The agreement allows the Cabinet for Health and Family Services and Kentucky Protection and Advocacy to address many of the concerns identified in a 2012 P&A report about personal-care homes, which are long-term facilities that provide care for people who don't need full-time nursing care, but need some assistance.
The disability advocates have long argued that personal-care homes run counter to the Americans with Disabilities Act and a court decision saying that disabled patients should live in the "most integrated setting." That is defined as one "that enables individuals with disabilities to interact with non-disabled persons to the fullest extent possible," Kentucky Health News reported in 2012.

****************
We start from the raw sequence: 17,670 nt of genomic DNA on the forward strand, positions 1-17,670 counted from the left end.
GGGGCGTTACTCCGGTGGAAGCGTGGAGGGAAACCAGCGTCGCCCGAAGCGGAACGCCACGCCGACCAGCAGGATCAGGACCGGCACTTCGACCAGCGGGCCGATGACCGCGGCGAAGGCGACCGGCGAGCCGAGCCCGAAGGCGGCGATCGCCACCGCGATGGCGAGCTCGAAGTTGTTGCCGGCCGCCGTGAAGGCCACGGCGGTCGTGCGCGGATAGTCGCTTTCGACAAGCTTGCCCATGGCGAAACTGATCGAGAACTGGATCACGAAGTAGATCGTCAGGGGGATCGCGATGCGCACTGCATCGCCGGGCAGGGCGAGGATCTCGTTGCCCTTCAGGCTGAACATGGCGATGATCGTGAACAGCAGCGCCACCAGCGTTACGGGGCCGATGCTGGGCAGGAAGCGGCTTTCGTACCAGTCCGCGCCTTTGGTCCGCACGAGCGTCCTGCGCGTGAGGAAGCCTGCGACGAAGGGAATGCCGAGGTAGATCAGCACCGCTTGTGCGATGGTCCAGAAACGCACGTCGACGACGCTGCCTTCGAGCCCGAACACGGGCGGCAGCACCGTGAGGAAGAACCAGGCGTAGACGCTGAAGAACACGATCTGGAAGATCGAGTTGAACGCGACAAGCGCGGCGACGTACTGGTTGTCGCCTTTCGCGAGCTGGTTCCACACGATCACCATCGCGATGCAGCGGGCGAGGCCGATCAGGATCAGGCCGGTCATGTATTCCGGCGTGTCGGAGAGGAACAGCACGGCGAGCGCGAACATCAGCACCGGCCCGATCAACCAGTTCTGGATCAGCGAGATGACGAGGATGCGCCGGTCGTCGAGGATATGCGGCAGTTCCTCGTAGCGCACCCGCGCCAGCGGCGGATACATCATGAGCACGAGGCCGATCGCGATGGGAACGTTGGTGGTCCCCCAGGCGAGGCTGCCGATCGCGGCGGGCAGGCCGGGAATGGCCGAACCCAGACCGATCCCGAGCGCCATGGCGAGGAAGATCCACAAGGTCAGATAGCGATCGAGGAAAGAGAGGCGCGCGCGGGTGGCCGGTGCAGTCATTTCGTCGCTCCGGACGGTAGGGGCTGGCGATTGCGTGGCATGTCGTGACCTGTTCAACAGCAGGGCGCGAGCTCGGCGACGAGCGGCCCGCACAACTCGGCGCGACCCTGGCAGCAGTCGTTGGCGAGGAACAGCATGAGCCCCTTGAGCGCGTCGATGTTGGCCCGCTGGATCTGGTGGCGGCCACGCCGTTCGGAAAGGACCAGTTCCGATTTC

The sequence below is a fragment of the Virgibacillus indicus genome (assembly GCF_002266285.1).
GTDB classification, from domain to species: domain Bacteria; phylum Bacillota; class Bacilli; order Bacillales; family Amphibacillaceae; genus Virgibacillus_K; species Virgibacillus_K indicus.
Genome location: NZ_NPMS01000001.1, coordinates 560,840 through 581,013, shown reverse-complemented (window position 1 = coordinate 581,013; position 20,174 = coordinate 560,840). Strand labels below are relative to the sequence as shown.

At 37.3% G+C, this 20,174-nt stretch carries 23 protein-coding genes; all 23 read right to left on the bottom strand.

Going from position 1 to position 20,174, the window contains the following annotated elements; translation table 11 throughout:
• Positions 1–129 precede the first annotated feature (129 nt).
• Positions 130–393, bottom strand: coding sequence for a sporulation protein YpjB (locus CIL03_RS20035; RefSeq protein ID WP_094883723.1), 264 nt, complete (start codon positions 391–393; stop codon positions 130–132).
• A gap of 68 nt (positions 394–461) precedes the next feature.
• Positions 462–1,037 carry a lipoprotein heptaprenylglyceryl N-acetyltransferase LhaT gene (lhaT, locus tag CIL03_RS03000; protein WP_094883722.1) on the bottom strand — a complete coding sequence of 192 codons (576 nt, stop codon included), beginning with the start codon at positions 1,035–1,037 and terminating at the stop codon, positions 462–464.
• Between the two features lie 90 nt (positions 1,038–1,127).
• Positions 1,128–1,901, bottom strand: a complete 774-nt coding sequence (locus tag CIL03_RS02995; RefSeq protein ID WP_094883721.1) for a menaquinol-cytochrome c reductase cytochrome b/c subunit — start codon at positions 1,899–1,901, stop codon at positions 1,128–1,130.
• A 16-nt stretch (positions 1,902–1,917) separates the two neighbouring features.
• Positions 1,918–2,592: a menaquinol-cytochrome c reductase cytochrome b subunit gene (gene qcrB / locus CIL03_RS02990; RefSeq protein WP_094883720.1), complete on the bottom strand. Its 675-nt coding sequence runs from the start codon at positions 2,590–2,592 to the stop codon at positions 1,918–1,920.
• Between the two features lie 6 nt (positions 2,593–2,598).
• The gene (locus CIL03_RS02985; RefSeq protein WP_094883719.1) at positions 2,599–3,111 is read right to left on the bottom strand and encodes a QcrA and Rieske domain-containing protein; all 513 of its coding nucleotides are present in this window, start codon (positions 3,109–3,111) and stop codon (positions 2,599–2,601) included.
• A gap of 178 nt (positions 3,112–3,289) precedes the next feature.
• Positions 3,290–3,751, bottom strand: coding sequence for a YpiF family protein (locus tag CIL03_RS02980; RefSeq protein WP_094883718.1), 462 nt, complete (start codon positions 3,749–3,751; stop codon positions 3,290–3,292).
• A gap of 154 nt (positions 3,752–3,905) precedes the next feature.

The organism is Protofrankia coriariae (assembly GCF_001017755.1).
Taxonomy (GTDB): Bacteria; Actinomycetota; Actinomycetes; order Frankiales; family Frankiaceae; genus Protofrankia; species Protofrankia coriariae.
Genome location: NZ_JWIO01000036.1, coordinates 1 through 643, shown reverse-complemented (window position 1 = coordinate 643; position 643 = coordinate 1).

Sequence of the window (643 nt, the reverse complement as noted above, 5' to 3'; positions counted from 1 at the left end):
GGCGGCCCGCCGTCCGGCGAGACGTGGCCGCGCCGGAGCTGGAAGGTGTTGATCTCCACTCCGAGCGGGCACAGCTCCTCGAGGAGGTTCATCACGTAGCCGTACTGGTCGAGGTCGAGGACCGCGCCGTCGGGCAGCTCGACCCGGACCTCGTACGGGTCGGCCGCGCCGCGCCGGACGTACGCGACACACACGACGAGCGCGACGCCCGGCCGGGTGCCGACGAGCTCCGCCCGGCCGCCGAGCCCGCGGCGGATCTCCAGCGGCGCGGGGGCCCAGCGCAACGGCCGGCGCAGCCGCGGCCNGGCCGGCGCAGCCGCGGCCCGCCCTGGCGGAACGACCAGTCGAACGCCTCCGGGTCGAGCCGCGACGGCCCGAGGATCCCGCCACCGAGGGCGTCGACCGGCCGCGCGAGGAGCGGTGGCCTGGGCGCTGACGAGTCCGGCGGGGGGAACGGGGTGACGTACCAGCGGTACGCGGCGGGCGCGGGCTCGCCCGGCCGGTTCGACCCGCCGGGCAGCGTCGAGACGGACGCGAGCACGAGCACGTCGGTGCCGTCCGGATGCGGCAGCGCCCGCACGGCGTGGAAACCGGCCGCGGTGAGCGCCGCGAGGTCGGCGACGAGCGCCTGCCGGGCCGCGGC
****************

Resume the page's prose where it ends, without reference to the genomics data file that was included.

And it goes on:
“The latest agreement shows that the cabinet recognizes that recovery is possible and that the best place for recovery to occur is in the community,” Jeff Edwards, director of P&A, said in the state news release. “The expectation is for Kentuckians with mental illness to receive services and supports that allow them to live fully included lives.”
The news release notes that P&A was prepared to file a federal lawsuit to ensure compliance with the Americans with Disabilities Act and other court decisions in August 2013, but instead, along with the health cabinet, made an agreement to address the many issues found in the 2012 P&A report. An amended agreement was signed in 2015.
And while the "full vision" of both of these earlier agreements has not been met, the release says that both agencies have agreed to renegotiate terms "that represent more objective, measurable goals for meeting the needs of these individuals."
"Today, more than 925 individuals with a serious mental illness are living successfully in the community with full tenancy rights, having received supported housing assistance and other supports and services from the cabinet under the terms of the prior agreements," says the release.